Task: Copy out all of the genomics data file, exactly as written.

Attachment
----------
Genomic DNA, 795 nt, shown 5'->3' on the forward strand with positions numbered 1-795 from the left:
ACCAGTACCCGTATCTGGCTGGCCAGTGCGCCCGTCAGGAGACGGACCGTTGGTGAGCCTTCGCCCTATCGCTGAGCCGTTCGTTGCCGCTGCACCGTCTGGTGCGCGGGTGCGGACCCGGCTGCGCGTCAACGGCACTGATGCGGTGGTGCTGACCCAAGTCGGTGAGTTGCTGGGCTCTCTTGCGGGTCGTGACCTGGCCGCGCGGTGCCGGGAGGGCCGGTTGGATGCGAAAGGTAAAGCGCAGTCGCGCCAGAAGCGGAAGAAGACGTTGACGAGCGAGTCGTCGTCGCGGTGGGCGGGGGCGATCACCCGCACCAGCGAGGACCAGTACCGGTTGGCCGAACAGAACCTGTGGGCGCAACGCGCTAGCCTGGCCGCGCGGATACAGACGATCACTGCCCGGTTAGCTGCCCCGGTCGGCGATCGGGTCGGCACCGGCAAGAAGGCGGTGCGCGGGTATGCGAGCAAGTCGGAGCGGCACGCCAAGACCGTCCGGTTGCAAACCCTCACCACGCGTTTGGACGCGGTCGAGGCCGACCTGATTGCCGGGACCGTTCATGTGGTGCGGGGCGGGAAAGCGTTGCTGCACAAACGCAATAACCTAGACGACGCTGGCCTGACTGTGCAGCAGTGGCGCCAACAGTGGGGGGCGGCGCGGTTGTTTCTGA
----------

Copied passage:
Genomic DNA, 795 nt, shown 5'->3' on the forward strand with positions numbered 1-795 from the left:
ACCAGTACCCGTATCTGGCTGGCCAGTGCGCCCGTCAGGAGACGGACCGTTGGTGAGCCTTCGCCCTATCGCTGAGCCGTTCGTTGCCGCTGCACCGTCTGGTGCGCGGGTGCGGACCCGGCTGCGCGTCAACGGCACTGATGCGGTGGTGCTGACCCAAGTCGGTGAGTTGCTGGGCTCTCTTGCGGGTCGTGACCTGGCCGCGCGGTGCCGGGAGGGCCGGTTGGATGCGAAAGGTAAAGCGCAGTCGCGCCAGAAGCGGAAGAAGACGTTGACGAGCGAGTCGTCGTCGCGGTGGGCGGGGGCGATCACCCGCACCAGCGAGGACCAGTACCGGTTGGCCGAACAGAACCTGTGGGCGCAACGCGCTAGCCTGGCCGCGCGGATACAGACGATCACTGCCCGGTTAGCTGCCCCGGTCGGCGATCGGGTCGGCACCGGCAAGAAGGCGGTGCGCGGGTATGCGAGCAAGTCGGAGCGGCACGCCAAGACCGTCCGGTTGCAAACCCTCACCACGCGTTTGGACGCGGTCGAGGCCGACCTGATTGCCGGGACCGTTCATGTGGTGCGGGGCGGGAAAGCGTTGCTGCACAAACGCAATAACCTAGACGACGCTGGCCTGACTGTGCAGCAGTGGCGCCAACAGTGGGGGGCGGCGCGGTTGTTTCTGA